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Creating a Missional Culture

The culture of a church can either pull people down to their base instincts, or lift people up to their sacred potential. We create culture, and culture re-creates us. – JR Woodward


creating-a-missional-cultureI can’t help but be impressed by the time and energy that must have been required to write Creating a Missional Culture. JR Woodward can be a goof-ball in conversation and his writing style is often light-hearted, but his content is serious, focused and substantive. My biggest complaint is the difficulty of boiling down a review to blog post length…thanks a lot JR.

In the first part of the book, Woodward addresses several different aspects which converge to create what we call “culture.” He discusses the impacts of language, artifacts, narratives, rituals, institutions, and ethics across various manifestations and specific examples.

I remember in one of my grad classes when a professor said, “What is culture? Everything. Every freaking thing is culture.”

Well…Woodward pretty much covers “every freaking thing” individually in this first section. Again, from a content standpoint, the book is packed full. However, and I confess I’m not always the best judge of this particular trait, he does seem to balance some of the heavy lifting with easy (or, at least, easier) to grasp explanations and illustrations.

It would have been very easy to conclude this section of the book after describing the various aspects and implications of culture. Instead he makes an exceedingly helpful move and includes a chapter on specific environments which should be cultivated with these cultural factors in mind. Then he concludes with a case for polycentric leadership – neither centralized nor decentralized, but rather where “leaders interrelate and incarnate the various purposes of Christ in such a way that the entire body is activated to service and matures in love” (60).

This polycentric approach relies on the currently popular “5 fold pattern” of Ephesians 4 – apostles, prophets, evangelists, pastors and teachers. Personally, though this language is quite prevalent in much of the missional literature, I remain unconvinced that this was ever intended to be a comprehensive or prescriptive list of the necessary leadership styles in the church. However, I don’t see much reason to resist it either. It’s hard to think of many broad leadership categories which are needed and not covered here.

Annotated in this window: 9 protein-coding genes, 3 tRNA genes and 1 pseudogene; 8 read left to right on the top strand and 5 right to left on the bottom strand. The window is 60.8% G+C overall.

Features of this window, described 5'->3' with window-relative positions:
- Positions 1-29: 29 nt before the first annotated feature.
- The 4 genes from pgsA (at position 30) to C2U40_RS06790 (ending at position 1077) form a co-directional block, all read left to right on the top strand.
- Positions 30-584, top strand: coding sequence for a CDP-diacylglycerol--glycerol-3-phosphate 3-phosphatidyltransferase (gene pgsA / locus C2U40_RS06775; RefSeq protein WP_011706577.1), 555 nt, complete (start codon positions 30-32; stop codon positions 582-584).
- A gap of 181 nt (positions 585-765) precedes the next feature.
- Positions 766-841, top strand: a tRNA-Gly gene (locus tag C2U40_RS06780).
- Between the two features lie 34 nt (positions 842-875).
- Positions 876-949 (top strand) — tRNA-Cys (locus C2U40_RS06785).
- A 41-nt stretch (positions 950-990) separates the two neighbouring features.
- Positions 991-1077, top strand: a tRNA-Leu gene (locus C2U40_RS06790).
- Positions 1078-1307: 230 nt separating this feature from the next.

There are those who push back against the 5-fold structure. They challenge the biblical merit of the term leadership altogether, and call instead for “disciple-makers,” but their arguments seem less than compelling. When couched in these broad generic terms it becomes a game of semantics.

I’ll challenge the strong claim that Ephesians 4 is meant to provide the rubric for leadership. However, what the passage does say explicitly, is that these giftings are made available by God in order to equip the saints for works of ministry. Yes, that is disciple making. It is also leadership, and you have to do some crazy acrobatics or employ very thin and skewed definitions to pretend otherwise. I love Claiborne and Perkins’ statement in Follow Me to Freedom, that the response to bad leadership isn’t no leadership, it’s good leadership.

Part 2 of the book takes this chapter on leadership and expounds. Woodward looks at the ways in which the leaders’ missional imaginations can shape culture significantly. He completely reframes the definition of leadership to fall more closely in line with Paul’s exhortation that leaders are present to unleash the potential among the people. It requires humility, listening, releasing control and focusing gifts on empowering others more than accomplishing tasks.

release the APEWe dive even deeper in Part 3 where each of the five leader types are examined as culture creators. Rather than focusing merely on the apostle, prophet and evangelist to the exclusion of the pastors and teachers – as the growing, “Release the APE” movement sometimes risks doing – JR looks at how each temperament / leadership gifting is equipped to influence missional culture in healthy and holistic ways. Of course, he stresses that this will only be effective when the five are working together, rather than operating from paranoid competition.